You reach a certain age and each revisiting of a favorite place becomes precious -- because it might be your last.
We are in such a place. The red rock and canyon-pocked splendor of southeastern Utah deserves better than the state government that would enable its desecration. But then, all the special places in these United States deserve better than the political whores who allow them to be raped and pillaged.
Enjoy them while you can.
Green River. We overnighted there last night, in the same campground that was base camp for our first trip through Twenty-Nine-Mile canyon, whose collection of native American rock art has been called the world's finest outdoor art gallery. We ritually partook of the locally-grown melons without which no visit to Green River is complete. We remembered setting out from here for our first visit to the then-newly created Escalante-Grand Staircase National Monument. Far out on Hole-in-the-Rock Road, Saxon, our canine companion then, turned Dance Hall Rock into his personal playground. Green River. S'long, old friend;if we never meet again, thanks for the memories.
Moab. My older brother Bob said, "If you are permitted only one national park in your lifetime, make sure it's Arches." Amen. We pitched a tent in a park in Moab and rose before sunrise to photograph the wonders of Arches. How proudly we introduced others -- Dave, Gene, Vicky, Joyce -- to the place that inspired Ed Abbey's finest work, "Desert Solitaire." Oh, the hikes we had in younger years in the LaSals and the desert surrounding Arches! What vicarious joy we took from David's conquest of the toughest slick rock mountain bike trail in this Lycra hard-body Mecca! Early on the loop he hooked up with three college kids from Texas. Already in his 50s, he led them to the crest of every climb. "You've been doing this for a while, haven't you?" one of the youngsters said. "How old are you?" Dave replied. Twice the size of the town where we first camped for Arches, Moab today has added sky diving and hot air ballooning and ATV adventures, zip lining, Hummer touring, paragliding; luxury resorts and glitz and zesty nightlife. We forgive you, you old tart. And thanks for the memories.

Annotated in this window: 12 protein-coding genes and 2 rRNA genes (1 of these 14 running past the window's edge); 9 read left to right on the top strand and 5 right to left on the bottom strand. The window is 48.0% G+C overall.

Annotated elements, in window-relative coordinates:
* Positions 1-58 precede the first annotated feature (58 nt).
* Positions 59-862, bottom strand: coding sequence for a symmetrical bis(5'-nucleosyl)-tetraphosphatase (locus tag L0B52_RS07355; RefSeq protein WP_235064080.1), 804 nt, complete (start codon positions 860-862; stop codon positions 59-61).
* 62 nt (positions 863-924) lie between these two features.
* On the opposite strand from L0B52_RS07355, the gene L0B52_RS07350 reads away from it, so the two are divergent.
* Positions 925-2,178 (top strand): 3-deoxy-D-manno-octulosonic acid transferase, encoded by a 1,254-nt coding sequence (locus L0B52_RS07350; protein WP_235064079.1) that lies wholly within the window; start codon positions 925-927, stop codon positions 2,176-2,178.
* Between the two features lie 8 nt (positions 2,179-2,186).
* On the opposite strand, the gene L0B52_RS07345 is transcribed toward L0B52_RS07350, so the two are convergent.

From Monticello, just down Highway 191, we discovered Windwhistle campground, where we staged the west's greatest slumgullion breakfast for a hungry gaggle of fellow adventurers, then walked like Spiderman up the steep wall of a slickrock butte. We consumed our first Utah red trout in a cafe there, and shared tall tales of discovery with drivers in a Jeep rally. We read Newspaper Rock and ventured to the very edge of a wilderness high in the Canyon Rims overlooking Canyonlands National Park, merely the second-best one of all. This was The Last Adventure for Sandy, the cocker spaniel who allowed us to share fine trails with him East and West, North and South.